by Charles H. Babb
Perhaps you recollect me. We met over the phone in 1996 or 1997 and shared stories before I became a subscriber. My tumor was 3 ½ cm, acromegaly. After a surgery and 26 subsequent stereotactic radiation treatments, my brain was burned in 14 areas. I am mostly recovered from that now, but lacking medical insurance. Now I must pay cash for annual endocrinological tests, bi-annual MRI's, and my prescriptions.
In September of 2002 in California I learned that Androgel 1%, 5 grams, which I am prescribed for the rest of my life - had been repriced on the retail market with an amazing 400% mark-up, directly as the result of, it seems, a corporate buy-out. According to the stories of two knowledgeable pharmacists: "Early in 2002, Solvay Pharmaceuticals, Inc., having purchased Unimed Pharmaceuticals Inc., then selectively decided to reprice Unimed's product AndroGel 1% metrically. Because each packet or unit dose contains 5 grams, the new price became five times the old price". The price immediately jumped from $38. to $189 per quantity of 30. "AndroGel" is synthetic testosterone and a controlled substance, hence not available through foreign markets, although Canadian suppliers of minimum cosmetic quantities of testosterone may also have repriced.
While I may assume that most male pituitary tumor patients require permanent hormone replacement therapy, I really do not know how many of us there might be, captive in this situation. Because of the successful surgical removal of my pituitary tumor –and most of my pituitary gland– ongoing hormonal replacement therapy is now a necessity, and the hormonal drug testosterone is essential. The Pituitary Network Association Website presents a Pituitary Patient's Bill of Rights. Under this doctrine, would not the fact that Unimed previously made a fine profit on "AndroGel", before any buy-out, be recognized -- and Solvay's metric repricing scheme be considered, at the very least, somewhat unethical? Perhaps this should be looked into, especially if many of us are affected.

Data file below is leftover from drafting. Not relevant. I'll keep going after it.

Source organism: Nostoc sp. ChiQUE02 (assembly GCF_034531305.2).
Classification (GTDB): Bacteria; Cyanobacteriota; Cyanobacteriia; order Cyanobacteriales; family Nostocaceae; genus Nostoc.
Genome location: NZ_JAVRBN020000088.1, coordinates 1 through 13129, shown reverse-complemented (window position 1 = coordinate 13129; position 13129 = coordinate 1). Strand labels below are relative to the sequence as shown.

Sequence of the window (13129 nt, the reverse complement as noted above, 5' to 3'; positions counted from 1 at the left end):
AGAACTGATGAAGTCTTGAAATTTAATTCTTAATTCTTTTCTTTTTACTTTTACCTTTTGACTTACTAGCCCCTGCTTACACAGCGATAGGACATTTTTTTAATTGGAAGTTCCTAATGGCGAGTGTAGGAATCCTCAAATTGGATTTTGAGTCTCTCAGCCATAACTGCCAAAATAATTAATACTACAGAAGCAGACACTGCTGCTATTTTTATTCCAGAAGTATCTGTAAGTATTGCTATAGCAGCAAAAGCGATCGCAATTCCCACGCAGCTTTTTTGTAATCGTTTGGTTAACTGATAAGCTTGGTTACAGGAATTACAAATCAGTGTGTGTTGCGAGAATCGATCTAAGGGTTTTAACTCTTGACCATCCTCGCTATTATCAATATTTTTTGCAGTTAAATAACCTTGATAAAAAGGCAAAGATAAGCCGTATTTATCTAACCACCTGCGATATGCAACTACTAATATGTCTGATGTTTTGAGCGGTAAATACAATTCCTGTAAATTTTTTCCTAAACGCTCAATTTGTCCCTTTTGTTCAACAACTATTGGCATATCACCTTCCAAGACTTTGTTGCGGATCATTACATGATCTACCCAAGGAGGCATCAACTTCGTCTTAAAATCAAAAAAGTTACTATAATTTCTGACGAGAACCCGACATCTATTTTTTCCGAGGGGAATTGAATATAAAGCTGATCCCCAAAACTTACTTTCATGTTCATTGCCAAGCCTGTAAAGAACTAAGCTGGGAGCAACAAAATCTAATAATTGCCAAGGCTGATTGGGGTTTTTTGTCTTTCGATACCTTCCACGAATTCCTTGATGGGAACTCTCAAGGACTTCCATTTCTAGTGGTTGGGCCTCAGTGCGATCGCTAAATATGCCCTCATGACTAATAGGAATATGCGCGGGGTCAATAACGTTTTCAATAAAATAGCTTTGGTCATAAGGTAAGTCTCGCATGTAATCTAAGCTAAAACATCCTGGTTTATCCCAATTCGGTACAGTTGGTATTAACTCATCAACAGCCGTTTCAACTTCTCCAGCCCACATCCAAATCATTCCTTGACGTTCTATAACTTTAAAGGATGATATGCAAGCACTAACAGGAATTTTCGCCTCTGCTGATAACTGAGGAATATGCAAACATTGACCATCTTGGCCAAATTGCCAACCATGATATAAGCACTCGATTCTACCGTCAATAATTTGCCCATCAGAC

As a totally unforeseen consequence of the forementioned successful surgery, I became uninsurable. My monthly premiums jumped from $125 to $950 per month within four years. Thus at age 56, I have become a "cash payee". A 400% increase is simply unaffordable. I can't believe that I am alone in this dilemma. Can the resources of the Pituitary Network Association help me to determine the number of men like myself who are thus affected? How many male pituitary patients, and their insurers, must bear this artificially created and greatly amplified cost?
As a class, we are impacted by decisions of both insurance companies and pharmaceutical manufacturers. Manufacturer's decisions made arbitrarily to increase the price of medications directly affects our insurer's costs. And, we are unrepresented as a class, unlike other victim's of better known diseases. Will you help me accurately determine the current and projected numbers of pituitary patients on testosterone replacement?